Five vacancies, no applicants
A remedial teacher in front of the class, an intern with his own group: the need is increasing. Only national and long-term policy can limit the damage caused by the teacher shortage, the Education Magazine analyzes. Let's just hope that D66 leader Sigrid Kaag keeps her feet up at the formation table.
An elongated rubber band that is about to burst, that is how Mariël Jurgens describes the formation at her school. Just before the summer holidays she rings the bell at the Education magazine-editors. Her Godelinde School received zero applicants for five full-time vacancies. The school has more than six hundred students and is located in Naarden. “It's not a big city. And we are not a disadvantaged school. The rinse was thin before, but no one at all… that really shocked me.”
Jurgens summarizes the hastily set up emergency plan: “A remedial teacher will be in charge of the class. A lio intern gets a group – we will guide her as well as possible, of course. There is a retired teacher who works longer. And one of the initially six new kindergarten classes has been cut back. Not because there is no money, but because there are no teachers. That way we can just avoid a four-day school week.”
It's raining unfulfilled FTEs on social media
They're patches. Temporary solutions that further increase the pressure on qualified teachers. On social media, educational staff respond to the question whether their team is complete this school year. It is raining unfilled FTEs in the answers. Annemiek Wirsching works at a VSO school in Zaandam with an 'emergency scenario occupation picture'. The school lacks 1,4 full-time teachers. As a result, not every group has a teacher and some practical subjects are not taught.
Above all, Wirsching writes: 'Students don't get the attention they need. Although of course we work very hard to make sure that the children suffer as little as possible. It remains education.' She adds a wink, and the cynical remark: 'On to the new school year!'
Just before the summer, the Ministry of Education will Numbers to the outside world about the teacher shortage in the five major cities (G5). In February this year - if all semi-solutions for replacing qualified personnel are included - The Hague already has an average of 15 percent too few teachers. That is the same as in Almere. Amsterdam and Rotterdam come in at 13 percent, Utrecht at 5. Outgoing education minister Arie Slob 'broadens' the demand outside the G5, he tells the House of Representatives in June know. He expects figures from the rest of the Netherlands soon.
In recent years, Slob opted for a regional approach to the teacher shortage. When he explains this, it sounds very vague. In terms of deficits, the Netherlands is divided into 67 regions where 'many activities' have been initiated, writes he to the House of Representatives in December last year. 240 no less, according to the attached monitor.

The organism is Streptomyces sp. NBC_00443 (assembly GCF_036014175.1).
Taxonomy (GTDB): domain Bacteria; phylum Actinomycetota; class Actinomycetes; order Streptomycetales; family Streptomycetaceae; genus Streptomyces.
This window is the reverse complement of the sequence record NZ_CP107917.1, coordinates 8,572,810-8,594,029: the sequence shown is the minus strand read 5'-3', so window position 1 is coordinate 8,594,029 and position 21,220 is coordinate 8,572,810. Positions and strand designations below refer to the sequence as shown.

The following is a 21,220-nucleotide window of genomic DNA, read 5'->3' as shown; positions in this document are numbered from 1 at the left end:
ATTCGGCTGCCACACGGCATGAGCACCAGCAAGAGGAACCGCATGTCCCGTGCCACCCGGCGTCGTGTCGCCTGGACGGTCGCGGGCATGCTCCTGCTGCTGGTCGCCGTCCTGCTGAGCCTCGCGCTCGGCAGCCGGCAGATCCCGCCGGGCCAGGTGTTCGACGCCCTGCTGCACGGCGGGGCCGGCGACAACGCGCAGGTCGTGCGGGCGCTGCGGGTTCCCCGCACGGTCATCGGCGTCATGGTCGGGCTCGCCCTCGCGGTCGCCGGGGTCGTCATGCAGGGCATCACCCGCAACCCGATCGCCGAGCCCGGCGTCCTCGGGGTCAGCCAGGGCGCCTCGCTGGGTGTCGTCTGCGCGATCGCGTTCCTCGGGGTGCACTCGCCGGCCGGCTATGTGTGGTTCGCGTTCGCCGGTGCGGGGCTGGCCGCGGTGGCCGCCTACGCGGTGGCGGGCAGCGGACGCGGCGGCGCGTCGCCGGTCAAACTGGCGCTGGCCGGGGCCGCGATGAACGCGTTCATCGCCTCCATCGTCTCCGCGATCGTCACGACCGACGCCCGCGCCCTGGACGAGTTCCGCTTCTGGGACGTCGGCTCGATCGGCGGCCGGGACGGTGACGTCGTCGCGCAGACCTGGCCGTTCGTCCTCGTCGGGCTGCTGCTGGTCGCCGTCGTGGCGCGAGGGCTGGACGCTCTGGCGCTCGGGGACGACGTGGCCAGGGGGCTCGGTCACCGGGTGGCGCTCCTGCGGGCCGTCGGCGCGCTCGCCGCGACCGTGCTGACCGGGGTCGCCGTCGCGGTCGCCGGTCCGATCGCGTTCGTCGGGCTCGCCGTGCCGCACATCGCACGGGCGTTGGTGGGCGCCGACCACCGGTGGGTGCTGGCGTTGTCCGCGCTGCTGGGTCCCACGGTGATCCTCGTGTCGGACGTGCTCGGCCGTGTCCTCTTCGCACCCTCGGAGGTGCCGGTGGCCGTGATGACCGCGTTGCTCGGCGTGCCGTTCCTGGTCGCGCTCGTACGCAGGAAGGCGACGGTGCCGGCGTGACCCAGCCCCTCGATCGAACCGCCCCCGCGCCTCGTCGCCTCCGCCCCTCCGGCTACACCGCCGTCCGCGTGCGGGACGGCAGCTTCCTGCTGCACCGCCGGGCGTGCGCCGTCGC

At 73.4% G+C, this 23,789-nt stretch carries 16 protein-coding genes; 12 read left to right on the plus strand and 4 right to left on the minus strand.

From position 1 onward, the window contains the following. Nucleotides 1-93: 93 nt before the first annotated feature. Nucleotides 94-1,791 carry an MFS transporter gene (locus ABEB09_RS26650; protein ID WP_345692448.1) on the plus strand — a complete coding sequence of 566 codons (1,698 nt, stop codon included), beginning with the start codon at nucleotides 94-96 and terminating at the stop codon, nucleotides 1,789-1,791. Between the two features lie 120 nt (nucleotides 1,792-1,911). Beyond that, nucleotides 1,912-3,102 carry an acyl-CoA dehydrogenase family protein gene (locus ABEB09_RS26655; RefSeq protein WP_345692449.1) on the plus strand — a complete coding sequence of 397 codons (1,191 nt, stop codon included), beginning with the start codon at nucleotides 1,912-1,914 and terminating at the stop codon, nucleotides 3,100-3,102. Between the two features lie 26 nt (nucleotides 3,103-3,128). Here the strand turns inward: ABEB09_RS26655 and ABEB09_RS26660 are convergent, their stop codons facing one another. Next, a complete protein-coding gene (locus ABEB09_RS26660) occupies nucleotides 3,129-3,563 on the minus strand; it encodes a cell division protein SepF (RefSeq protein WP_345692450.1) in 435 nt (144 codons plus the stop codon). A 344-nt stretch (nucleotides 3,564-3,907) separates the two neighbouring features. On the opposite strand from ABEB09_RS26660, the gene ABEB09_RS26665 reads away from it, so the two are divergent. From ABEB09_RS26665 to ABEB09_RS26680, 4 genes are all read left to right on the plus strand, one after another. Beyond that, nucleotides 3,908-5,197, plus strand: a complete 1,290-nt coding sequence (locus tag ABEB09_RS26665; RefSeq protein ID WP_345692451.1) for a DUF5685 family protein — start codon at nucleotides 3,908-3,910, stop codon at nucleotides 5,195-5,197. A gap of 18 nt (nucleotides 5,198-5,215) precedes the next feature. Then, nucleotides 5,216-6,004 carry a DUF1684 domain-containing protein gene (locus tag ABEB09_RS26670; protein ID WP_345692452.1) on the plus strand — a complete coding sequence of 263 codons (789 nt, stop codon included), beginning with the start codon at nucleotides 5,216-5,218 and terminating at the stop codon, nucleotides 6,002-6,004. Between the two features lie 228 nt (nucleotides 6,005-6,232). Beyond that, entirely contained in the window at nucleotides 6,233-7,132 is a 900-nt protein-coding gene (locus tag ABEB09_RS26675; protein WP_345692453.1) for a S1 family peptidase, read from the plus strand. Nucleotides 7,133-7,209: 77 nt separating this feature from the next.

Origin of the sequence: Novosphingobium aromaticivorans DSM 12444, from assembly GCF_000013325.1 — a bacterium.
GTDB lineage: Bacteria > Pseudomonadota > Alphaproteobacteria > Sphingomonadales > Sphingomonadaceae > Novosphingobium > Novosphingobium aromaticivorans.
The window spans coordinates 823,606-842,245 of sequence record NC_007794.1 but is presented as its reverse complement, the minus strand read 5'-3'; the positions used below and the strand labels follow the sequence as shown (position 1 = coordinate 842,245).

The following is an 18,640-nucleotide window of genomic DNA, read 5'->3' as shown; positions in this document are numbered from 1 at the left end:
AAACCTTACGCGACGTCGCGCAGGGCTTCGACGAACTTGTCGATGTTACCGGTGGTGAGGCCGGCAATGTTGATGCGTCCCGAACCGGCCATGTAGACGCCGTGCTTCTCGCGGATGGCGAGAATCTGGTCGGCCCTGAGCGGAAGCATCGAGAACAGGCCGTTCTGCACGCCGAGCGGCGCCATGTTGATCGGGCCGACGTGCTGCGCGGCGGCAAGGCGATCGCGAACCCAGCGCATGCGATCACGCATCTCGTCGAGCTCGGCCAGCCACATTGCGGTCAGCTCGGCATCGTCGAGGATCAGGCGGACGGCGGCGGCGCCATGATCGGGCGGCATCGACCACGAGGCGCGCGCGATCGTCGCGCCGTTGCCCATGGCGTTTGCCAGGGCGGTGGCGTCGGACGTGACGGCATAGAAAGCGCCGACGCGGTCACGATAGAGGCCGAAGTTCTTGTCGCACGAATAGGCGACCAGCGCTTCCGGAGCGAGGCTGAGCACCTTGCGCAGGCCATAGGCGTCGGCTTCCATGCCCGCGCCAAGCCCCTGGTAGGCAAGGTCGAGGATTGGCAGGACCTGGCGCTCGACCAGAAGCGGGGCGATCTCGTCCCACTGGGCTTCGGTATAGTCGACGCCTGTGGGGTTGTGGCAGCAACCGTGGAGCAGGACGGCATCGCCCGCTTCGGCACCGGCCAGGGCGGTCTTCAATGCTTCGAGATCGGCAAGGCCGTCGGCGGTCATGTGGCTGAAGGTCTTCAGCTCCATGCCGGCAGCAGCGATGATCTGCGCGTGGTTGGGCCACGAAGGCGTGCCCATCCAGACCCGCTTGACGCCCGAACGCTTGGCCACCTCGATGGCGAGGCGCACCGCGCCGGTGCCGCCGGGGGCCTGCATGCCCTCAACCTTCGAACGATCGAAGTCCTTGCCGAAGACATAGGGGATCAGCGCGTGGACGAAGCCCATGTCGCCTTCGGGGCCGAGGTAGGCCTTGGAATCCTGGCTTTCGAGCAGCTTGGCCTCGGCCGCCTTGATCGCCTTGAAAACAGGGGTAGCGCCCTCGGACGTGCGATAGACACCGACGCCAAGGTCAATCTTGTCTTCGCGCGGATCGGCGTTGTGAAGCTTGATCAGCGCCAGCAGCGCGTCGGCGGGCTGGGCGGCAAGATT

The result of all these activities is that local cooperation has been 'strengthened', that 'success factors have been specified' and that 'concrete plans' and a 'common goal' help to reduce competition. 160 planned activities to reduce or prevent shortages - 40 percent of the total - have not yet taken place. These were mainly the activities where 'the involvement of teachers/teachers was necessary'.
Meanwhile, Slob's ministry is exposed. Thanks to the obligation on all departments to regularly screen their own work, ResearchNed and SEO Economic Research were allowed to teacher policy between 2003 and 2020 hold up to the light. Twenty grants, investments and schemes have been checked for their efficiency and effectiveness. Have they recruited additional teachers, or have they been able to retain more teachers for the subject?
The researchers can say little useful about this, is the painful conclusion. They speak of a 'plausible' but also 'very diverse' policy mix of which individual measures 'often (more or less) evidence based' to be. But they lack coherence and could not find a clear foundation in the piles of documents for the distribution of the money over all the different measures.
Teacher policy is a 'mammoth tanker'
According to OCW policy officials interviewed for the study, the ratatouille arises because 'interests, lobbies and perceptions of the most obvious abuses in education (such as class cancellations) often have the upper hand'. They call the teacher policy a 'mammoth tanker' that OCW tries to adjust with 'often relatively small amounts, compared to the lump sum'.
Meanwhile, Slob pushes the hot potato forward. A group of experts may consider the evaluation published in June, which does not only include Slob's term of office. "It is up to the new cabinet to start working with the results and recommendations of the evaluation," said the outgoing minister. to the House of Representatives.
The teacher shortage will continue to rise exponentially until 2030
Linked to policy or not: the teacher training college has grown in recent years. Already in 2021 it seems a turnaround to take place.
|Pabo part-time and dual (often lateral entrants)||548||741||1073||1438|
|Lateral entrants in the profession* (go directly and subsidized for the class)||71||355||853||785|
Source: Association of Universities of Applied Sciences and DUO
* The number of approved applications for the subsidy Side entry into the profession
In any case, growth was not enough to reverse the trend, according to the latest Trend report on the labor market for teachers in primary, secondary and secondary vocational education. If policy or circumstances do not change, the teacher shortage will continue to increase exponentially until 2030. A principle that many people now understand. And this increase comes on top of the current situation, the researchers emphasize at the end of 2020.